The tarot has been a part of Barbara Moore’s personal and professional lives for over a decade. In college, the tarot intrigued her with its marvelous blending of mythology, psychology, art, and history. Later, she served as the tarot specialist for Llewellyn Publications. Over the years, she has been active in the American Tarot Association and has spoken at tarot conferences around the United States. Barbara’s articles on the tarot have appeared in several tarot publications and in Llewellyn Publications New Worlds of Mind and Spirit magazine. She has also sat on the Tarot Journal editorial board. Barbara’s own education in the tarot has been and continues to be broad and enlightening. She has studied under renowned tarot scholars Mary K. Greer and Rachel Pollack, and she has taught the tarot to all manner of would-be tarot readers.
Barbara enjoys the challenge of giving a voice to tarot cards and oracle decks. She has had the good fortune to write books for several decks, including A Guide to Mystic Faerie Tarot, The Gilded Tarot Companion, The Hip Witch Tarot, Enchanted Oracle and The Mystic Dreamer Tarot.
Most of the time, I create tarot spreads for specific questions. Sometimes, though, I am inspired by a quote, a particular card, or even a whole deck. Anything can provide inspiration for spread creation. Here is how a deck inspired me and the resulting spread.
From Tarot Spreads: Layouts & Techniques to Empower Your Readings
True Magic Spread
A few years ago, I did some writing for an Italian. Each magazine came with a tarot deck and part of my job was to create spreads that were inspired by the deck. Here’s an example; it is called the True Magic Spread and was created for The Sorcerer’s
Many people think that the court cards of tarot are antiquated and no longer relevant to modern people. They may be right, but for some reason even when deck designers rename and re-imagine them, people usually revert back to the traditional names. For example, when using a deck with a court card called Seeker of Air, they will use the traditional card name in addition to or even instead of the name given by the creator, in this case, Knight of Swords.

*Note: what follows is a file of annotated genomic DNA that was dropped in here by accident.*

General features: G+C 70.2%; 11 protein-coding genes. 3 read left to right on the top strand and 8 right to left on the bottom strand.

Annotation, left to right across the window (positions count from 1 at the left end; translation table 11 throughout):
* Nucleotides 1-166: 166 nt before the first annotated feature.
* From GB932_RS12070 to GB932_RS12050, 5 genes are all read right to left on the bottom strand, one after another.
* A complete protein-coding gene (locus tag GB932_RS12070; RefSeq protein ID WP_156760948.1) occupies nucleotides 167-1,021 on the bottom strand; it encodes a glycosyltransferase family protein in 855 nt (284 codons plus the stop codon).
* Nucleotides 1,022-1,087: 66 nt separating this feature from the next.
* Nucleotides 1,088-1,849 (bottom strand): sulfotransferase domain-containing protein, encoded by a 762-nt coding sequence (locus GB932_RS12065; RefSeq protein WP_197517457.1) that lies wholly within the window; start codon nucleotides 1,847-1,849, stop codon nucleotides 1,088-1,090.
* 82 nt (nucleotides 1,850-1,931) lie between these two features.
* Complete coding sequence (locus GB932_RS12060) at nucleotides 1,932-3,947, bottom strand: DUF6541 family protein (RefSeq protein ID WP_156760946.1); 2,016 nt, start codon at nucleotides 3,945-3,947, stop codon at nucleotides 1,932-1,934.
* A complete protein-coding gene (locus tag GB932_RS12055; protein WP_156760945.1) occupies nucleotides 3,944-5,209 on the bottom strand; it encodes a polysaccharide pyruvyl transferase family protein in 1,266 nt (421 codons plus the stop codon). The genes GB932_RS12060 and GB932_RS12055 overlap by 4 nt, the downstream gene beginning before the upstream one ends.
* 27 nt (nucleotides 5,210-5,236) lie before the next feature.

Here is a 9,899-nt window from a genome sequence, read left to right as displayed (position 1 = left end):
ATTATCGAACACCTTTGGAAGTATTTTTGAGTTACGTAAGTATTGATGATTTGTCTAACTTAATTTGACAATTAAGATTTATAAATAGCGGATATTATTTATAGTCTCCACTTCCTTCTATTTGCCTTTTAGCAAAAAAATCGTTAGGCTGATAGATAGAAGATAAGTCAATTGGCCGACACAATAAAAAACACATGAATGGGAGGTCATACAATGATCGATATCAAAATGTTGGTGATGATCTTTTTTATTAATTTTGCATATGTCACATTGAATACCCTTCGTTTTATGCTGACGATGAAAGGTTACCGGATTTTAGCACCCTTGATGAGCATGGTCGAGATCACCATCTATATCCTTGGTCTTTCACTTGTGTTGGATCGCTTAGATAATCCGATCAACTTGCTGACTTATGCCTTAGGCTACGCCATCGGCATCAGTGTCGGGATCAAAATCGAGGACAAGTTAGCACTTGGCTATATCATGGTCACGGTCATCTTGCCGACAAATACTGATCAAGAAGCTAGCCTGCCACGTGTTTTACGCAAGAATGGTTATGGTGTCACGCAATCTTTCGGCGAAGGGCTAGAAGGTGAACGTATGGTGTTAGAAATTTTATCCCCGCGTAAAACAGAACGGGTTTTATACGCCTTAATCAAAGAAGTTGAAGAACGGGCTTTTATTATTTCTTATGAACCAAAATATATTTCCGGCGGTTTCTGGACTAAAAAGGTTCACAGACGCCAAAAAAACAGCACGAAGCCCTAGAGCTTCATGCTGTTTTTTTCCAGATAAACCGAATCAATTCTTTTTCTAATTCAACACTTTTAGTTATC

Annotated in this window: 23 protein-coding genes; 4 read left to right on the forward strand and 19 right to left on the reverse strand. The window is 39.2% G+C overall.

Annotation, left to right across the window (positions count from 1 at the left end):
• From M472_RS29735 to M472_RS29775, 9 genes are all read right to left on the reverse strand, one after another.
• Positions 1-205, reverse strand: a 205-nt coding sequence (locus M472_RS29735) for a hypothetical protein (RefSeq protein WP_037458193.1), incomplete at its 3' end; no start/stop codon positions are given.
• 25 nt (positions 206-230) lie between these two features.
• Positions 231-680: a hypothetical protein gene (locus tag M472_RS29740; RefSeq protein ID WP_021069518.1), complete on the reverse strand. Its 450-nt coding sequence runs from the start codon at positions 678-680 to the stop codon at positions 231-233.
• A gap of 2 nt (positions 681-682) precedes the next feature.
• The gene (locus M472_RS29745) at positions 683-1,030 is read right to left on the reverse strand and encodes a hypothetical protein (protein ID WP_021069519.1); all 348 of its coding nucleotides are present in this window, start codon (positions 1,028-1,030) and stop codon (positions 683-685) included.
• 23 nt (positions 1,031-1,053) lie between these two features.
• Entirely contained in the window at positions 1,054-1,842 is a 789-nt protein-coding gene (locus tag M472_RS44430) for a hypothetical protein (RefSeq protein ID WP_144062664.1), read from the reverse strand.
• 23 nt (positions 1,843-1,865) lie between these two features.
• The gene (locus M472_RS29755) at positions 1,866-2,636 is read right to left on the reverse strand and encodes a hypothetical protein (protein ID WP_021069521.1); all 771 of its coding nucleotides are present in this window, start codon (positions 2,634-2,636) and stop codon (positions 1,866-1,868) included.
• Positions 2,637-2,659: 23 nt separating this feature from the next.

For better or worse, we can’t seem to release these names from another time. If we can’t let them go, perhaps we’d do better to try to understand them more deeply.
In Tarot Court Cards for Beginners, Leeza Robertson gives
As most tarot readers know, tarot has a long history. Tarot is alive. It changes as we change. Sometimes the old ways are simply no longer relevant and sometimes they just fall out of popular use. In Tarot Time Traveller, Marcus Katz and Tali Goodwin provide not just a fascinating overview of tarot reading throughout the ages but also how to apply these old methods to modern needs.
From Tarot Time Traveller:
You are about to take a journey through time with nothing more than a playing-card deck, a tarot deck and perhaps a Lenormand deck in your hands with the tarot time-traveller to guide you.
On this journey, you will learn how to read the future as you pick up
It is January and most people already have their calendars for 2018. However, if you don’t, you might consider Llewellyn’s 2018 Tarot Calendar.
Tarot readers often dream about seeing their beloved card art in a larger format. This calendar includes twelve beautiful cards at 5.5 x 9 inches. Each month features a different card from a different deck.
In addition to the beautiful image, each month includes two or three luscious tidbits plus a comment about the specific image shown. Tidbits include spreads, symbol meanings, tips, journal prompts, and techniques. For example, there are short explorations of interesting aspects of the cards, such as the Empress, the 3 of Pentacles,